Hope is not just some ephemeral emotion. Nor is it the abstract one-size-fits-all concept put to work in poetry and political campaigns. It’s actually a deeply felt neurochemical stance that our minds take toward our current circumstances—a stance that alters our outlooks and our actions, as well as the life paths that unfold before us.

Clinical psychologist Rick Snyder of the University of Kansas has developed what he calls the "hope theory." This theory assumes that human behavior is primarily driven by the pursuit of goals and suggests that hope comes out of a synthesis of two components that are vital for meeting our goals successfully. In scientific literature these components—actually two types of thinking—are called "pathways" and "agency" thinking.

Pathways thinking is the organizational aspect of hope. It grows out of our perceived ability to identify the necessary paths for achieving a desired goal (i.e., how to get from point A to point B). "Agency" thinking drives us along these pathways, and grows out of our perceptions of our ability to use them to achieve our goals (i.e. what compels us to act).

Hope theory is significant because it recognizes the individual as the primary source of the energy and planning that moves us from dreams to desired outcomes. What’s more, it provides an explanation for the fact that in numerous studies, whether or not a person has hope has been shown to play a significant role in whether they produce favorable outcomes from the situations in which they find themselves.

This research dovetails with other findings that higher levels of hope not only lead to achievement of goals, but an increased sense of well-being. According to clinical psychologist Barbara Fredrickson of the University of North Carolina at Chapel Hill, hopefulness is not just a reflection of optimal functioning—it actually produces it, both broadening a person’s mindset so that novel and creative responses are more likely and building resiliency to prepare for the future.

Hope arises precisely within those moments when fear, hopelessness or despair seem most likely. Perhaps you’ve just lost a job or a relationship, and your future prospects seem grim and your initial reaction is to shut down. But it is in those dark moments that it is most important to turn to hope. Because without hope, we’re much less likely to find a way out.

But what if you’re having trouble finding hope? For most people having hope is like breathing, it just comes naturally and they don’t even have to think about being hopeful. For others, though, it may take some practice. However, like any skill it will get easier and yield better results with time.

So if you’re having trouble believing you can find a way out, here is a way to help you develop your "hope muscles." Before you start, though, keep in mind that "hope theory" suggests that the quality of a goal—its likelihood of being met—depends on whether one can be reasonably happy and hopeful about the outcome.

Goals that are too easily achieved (like watching television all day) do not lead to developing suitable pathways or require high levels of agency for achieving them and are not likely to lead to happiness. The same is true for those who set unreasonable goals. Snyder believes that goals should be challenging, yet achievable in order to lead to high levels of hope and an ultimate sense of satisfaction and happiness.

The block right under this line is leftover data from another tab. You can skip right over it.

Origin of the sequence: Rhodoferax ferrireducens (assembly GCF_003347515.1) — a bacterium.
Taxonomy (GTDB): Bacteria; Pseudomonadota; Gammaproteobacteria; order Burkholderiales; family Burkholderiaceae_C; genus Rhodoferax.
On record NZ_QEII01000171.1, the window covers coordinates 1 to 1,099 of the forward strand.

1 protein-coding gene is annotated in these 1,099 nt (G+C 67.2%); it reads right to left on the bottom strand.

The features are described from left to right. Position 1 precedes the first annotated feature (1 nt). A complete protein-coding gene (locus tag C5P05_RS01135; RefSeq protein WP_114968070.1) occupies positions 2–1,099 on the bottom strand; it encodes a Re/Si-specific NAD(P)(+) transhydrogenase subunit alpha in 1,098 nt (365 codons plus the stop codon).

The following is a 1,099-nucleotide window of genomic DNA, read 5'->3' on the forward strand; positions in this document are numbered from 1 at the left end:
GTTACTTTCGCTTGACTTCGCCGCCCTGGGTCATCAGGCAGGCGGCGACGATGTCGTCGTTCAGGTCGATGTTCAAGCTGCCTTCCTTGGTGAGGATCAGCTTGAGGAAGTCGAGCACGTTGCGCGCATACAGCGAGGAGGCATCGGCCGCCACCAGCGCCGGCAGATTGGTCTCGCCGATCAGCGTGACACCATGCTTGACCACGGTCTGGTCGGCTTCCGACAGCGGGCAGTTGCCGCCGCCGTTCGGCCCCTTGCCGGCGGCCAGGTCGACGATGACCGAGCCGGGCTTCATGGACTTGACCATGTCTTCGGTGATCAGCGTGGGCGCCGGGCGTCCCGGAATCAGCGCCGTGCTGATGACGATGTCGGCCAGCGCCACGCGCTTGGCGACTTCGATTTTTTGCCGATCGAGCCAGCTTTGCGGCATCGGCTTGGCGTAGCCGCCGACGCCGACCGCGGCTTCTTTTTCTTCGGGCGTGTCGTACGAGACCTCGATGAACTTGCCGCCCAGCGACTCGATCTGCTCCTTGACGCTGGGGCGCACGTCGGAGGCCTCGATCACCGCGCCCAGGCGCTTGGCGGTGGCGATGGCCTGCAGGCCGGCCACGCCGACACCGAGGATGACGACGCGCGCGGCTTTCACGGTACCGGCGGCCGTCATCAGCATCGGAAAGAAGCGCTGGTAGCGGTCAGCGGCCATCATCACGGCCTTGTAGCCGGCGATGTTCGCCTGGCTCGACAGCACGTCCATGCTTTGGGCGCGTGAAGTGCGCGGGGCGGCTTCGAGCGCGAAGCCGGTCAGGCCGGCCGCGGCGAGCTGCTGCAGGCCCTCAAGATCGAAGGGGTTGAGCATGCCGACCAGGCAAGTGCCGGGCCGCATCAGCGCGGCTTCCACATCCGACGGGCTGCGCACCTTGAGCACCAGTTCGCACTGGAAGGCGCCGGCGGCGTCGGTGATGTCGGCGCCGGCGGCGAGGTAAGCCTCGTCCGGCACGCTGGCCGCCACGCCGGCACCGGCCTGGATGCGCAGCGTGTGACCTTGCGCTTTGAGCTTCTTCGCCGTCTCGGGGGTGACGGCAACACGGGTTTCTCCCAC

With that in mind, here are four steps to help you practice your hope skills:

1. Set a goal and imagine new opportunities that will allow you to meet it. This is called possibility thinking and is a key to making progress.
2. Work slowly but steadily toward your goal. (Even if the "new opportunity" mentioned above hasn’t shown up yet!)
3. Talk with people who seem hopeful about their future, a counselor or a coach. Sometimes you need another perspective to see smart new opportunities and these people are just the ones who will help you find them.
4. Treat yourself well. Hope flourishes—and everything looks better—when you are taking care of yourself.

The moment you choose to hope it literally opens you up. It removes the blinders of fear and despair and allows you to see the big picture. You become more creative, unleashing and achieving your dreams for the future.

It is inevitable that every one of us will face serious challenges—to our health, to our prosperity, to our sense of wellbeing—in our lifetimes. Whether we’re looking at the world stage or our lives, it’s essential that we choose hope over fear. The more we exercise hope today, the better equipped we’ll be to survive and thrive in our darkest moments. And you know what? It just feels better.

Author's Bio: 

Stacey Curnow works as a certified nurse-midwife in North Carolina, and over more than 15 years her career has taken her from western Indian reservations to a center-city Bronx hospital to the mountains of southwestern Mexico.

She has been an enthusiastic student of positive psychology for years and applies it to her midwifery and life coaching practices with great success. You can find out more about her services at www.midwifeforyourlife.com.

She is the creator of a thriving Blog: "http://www.staceycurnow.com/blog" and many of her articles have been published in print magazines and online.

She lives in Asheville, NC with her husband, young son, and Ruby the wonder chicken.